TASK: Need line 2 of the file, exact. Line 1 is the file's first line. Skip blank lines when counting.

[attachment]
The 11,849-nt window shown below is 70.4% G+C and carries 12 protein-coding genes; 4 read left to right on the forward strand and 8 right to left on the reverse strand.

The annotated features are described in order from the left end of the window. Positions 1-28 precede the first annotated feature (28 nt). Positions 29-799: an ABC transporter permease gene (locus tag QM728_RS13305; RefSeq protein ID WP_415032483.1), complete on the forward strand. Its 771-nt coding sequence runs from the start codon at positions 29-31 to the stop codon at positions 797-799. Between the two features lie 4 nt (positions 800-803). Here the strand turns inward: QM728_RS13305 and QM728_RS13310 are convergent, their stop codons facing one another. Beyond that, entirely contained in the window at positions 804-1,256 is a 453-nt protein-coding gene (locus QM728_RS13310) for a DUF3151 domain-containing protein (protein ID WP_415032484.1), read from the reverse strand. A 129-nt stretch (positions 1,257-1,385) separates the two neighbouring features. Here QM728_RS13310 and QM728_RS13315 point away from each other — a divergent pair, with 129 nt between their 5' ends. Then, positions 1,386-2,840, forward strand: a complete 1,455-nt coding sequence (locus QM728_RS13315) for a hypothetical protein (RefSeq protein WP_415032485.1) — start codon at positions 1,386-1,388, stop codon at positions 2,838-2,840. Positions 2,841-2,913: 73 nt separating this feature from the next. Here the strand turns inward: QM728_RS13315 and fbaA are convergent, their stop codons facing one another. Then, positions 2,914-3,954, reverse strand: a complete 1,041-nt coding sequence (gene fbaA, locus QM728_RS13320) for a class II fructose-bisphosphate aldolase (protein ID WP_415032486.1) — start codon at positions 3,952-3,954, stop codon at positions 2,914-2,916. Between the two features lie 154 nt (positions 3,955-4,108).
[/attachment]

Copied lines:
The annotated features are described in order from the left end of the window. Positions 1-28 precede the first annotated feature (28 nt). Positions 29-799: an ABC transporter permease gene (locus tag QM728_RS13305; RefSeq protein ID WP_415032483.1), complete on the forward strand. Its 771-nt coding sequence runs from the start codon at positions 29-31 to the stop codon at positions 797-799. Between the two features lie 4 nt (positions 800-803). Here the strand turns inward: QM728_RS13305 and QM728_RS13310 are convergent, their stop codons facing one another. Beyond that, entirely contained in the window at positions 804-1,256 is a 453-nt protein-coding gene (locus QM728_RS13310) for a DUF3151 domain-containing protein (protein ID WP_415032484.1), read from the reverse strand. A 129-nt stretch (positions 1,257-1,385) separates the two neighbouring features. Here QM728_RS13310 and QM728_RS13315 point away from each other — a divergent pair, with 129 nt between their 5' ends. Then, positions 1,386-2,840, forward strand: a complete 1,455-nt coding sequence (locus QM728_RS13315) for a hypothetical protein (RefSeq protein WP_415032485.1) — start codon at positions 1,386-1,388, stop codon at positions 2,838-2,840. Positions 2,841-2,913: 73 nt separating this feature from the next. Here the strand turns inward: QM728_RS13315 and fbaA are convergent, their stop codons facing one another. Then, positions 2,914-3,954, reverse strand: a complete 1,041-nt coding sequence (gene fbaA, locus QM728_RS13320) for a class II fructose-bisphosphate aldolase (protein ID WP_415032486.1) — start codon at positions 3,952-3,954, stop codon at positions 2,914-2,916. Between the two features lie 154 nt (positions 3,955-4,108).